Security key to solving soaring South Sudan displacement
Witnessing the world's fastest growing displacement crisis, Filippo Grandi says peace, hope and a sense of a future are essential.
BENTIU, South Sudan – After fighting broke out in his hometown in South Sudan’s Unity State, trainee medical technician James Koat fled to a protection site in Bentiu for temporary respite. Three years later he is still here, too afraid to go home.
“I told my family that I had to escape and get them something to eat, but once I came here I’ve never gone back," he said. "Here I am safe."
The site where he sought refuge is now the largest in South Sudan, hosting more than 120,000 men, women and children like him, fleeing violence and growing hunger with more arriving every day.
“I am afraid to go back because there is not enough security, enough protection.”
"Look around us here today, in South Sudan, when you ask them 'why are you not in your homes, why have you been away from your homes?' the first word that will always come is 'fear’," UN High Commissioner for Refugees Filippo Grandi said during a weekend visit to the site.
"'I am afraid to go back because there is not enough security, enough protection.'”
A report published today by UNHCR, the UN Refugee Agency, found that there were 65.6 million people forcibly displaced worldwide at the end of 2016, the highest number since UNHCR was founded in 1950.
The biggest new factor last year was South Sudan, the world's youngest country where the disastrous breakdown of peace efforts last July contributed to the outflow of 739,900 people by the end of the year. As the conflict and hunger grew, that number has soared to 1.87 million today.
"If there is no security, there is no point," Grandi said, after meeting and talking to displaced families at the protection of civilians site about their needs. "The theme of security is very prevailing here."
“I’m grateful because my children and I are safe and will have a house and good place to sleep."
With violence raging on the outside, and massive overcrowding in the site, UNHCR and humanitarian partners are struggling to provide basic needs such as water, food and medical care.
While in Bentiu, the High Commissioner also visited a new site where hundreds of displaced people have been given small plots of land to build more permanent shelters, as well as supply kits that include solar lamps, cooking supplies and soap.
Among displaced people living there is Anjelina, who fled her home with her three children two years ago, first settling in one of the protection sites. Two weeks ago, she and her children moved to this new site. She said she was feeling hopeful for the first time in years.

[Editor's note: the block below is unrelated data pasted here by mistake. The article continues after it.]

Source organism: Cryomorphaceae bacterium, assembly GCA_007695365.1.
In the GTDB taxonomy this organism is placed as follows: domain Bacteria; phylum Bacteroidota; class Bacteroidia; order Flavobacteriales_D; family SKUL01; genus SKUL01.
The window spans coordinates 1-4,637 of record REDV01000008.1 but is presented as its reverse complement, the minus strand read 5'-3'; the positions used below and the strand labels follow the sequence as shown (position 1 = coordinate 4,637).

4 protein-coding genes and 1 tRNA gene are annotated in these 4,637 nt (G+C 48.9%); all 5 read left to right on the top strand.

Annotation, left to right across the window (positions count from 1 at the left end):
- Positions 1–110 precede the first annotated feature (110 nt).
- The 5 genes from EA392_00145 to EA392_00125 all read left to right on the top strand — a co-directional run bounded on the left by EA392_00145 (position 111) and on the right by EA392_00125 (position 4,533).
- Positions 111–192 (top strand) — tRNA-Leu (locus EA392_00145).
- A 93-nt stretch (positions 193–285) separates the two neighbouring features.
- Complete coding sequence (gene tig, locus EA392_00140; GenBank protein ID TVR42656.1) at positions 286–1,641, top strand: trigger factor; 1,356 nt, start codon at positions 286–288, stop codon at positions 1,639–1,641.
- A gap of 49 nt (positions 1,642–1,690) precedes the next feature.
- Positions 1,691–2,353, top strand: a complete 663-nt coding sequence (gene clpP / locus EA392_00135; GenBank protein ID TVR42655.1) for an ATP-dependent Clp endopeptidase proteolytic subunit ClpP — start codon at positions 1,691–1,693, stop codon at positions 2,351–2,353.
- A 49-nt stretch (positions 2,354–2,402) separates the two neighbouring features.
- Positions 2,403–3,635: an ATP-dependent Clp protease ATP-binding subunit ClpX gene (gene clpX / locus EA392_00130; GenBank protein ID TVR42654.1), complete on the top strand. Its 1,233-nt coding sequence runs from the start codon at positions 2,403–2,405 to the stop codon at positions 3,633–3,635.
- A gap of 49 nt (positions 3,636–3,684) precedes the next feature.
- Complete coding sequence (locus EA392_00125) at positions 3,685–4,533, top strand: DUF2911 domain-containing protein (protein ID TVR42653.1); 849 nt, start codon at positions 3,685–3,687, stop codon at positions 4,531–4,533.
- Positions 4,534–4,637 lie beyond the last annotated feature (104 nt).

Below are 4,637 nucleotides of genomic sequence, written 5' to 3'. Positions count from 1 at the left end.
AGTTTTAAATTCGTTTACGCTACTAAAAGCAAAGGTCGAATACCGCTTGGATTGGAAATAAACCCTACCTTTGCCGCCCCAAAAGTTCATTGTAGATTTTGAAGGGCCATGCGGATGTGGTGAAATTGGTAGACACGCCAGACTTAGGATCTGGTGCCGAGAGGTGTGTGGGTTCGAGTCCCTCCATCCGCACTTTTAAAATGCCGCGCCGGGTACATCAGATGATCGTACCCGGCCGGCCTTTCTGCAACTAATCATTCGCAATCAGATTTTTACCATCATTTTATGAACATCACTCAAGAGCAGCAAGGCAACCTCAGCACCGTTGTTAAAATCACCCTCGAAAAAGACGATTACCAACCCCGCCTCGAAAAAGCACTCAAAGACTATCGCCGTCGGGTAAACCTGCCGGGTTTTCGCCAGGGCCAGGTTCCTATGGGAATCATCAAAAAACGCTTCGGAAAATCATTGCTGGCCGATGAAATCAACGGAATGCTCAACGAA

“I’m grateful because my children and I are safe and will have a house and good place to sleep,” she said.
There are plans to expand the programme and open similar sites throughout the country to give assistance and hope to millions of displaced people, although both hope and cash are in short supply.
“We try in this situation to provide them not only with the basics of life, but a sense of the future,” said the High Commissioner. “This is what is missing the most. Not only for the refugees and displaced from South Sudan, but for the nearly 66 million displaced around the world.”
“We try in this situation to provide them not only with the basics of life, but a sense of the future.”
Before the war, James was studying to become a lab technician, but like millions of others, the conflict has put his life and dreams on hold.
“I want to see peace in South Sudan so people can go back to normal life, can go back to school and go back to their normal economic activities,” he said.
Grandi, who is in the African country on a three-day visit that has also taken him to the capital, Juba, said that while assistance was urgently needed now, peace was the only lasting solution for the millions displaced from South Sudan and all the world’s largest conflicts.
“We need to become able to make peace again,” he said. “Wherever I’ve been, this is the cry of people: 'we want peace, we want peace.'”
Grandi plans to make a strong appeal for an increase in peace efforts at the Solidarity Summit on Refugees in Uganda this week. The summit will bring together about 500 participants, including heads of government, UN and financial institutions, and non-governmental organizations.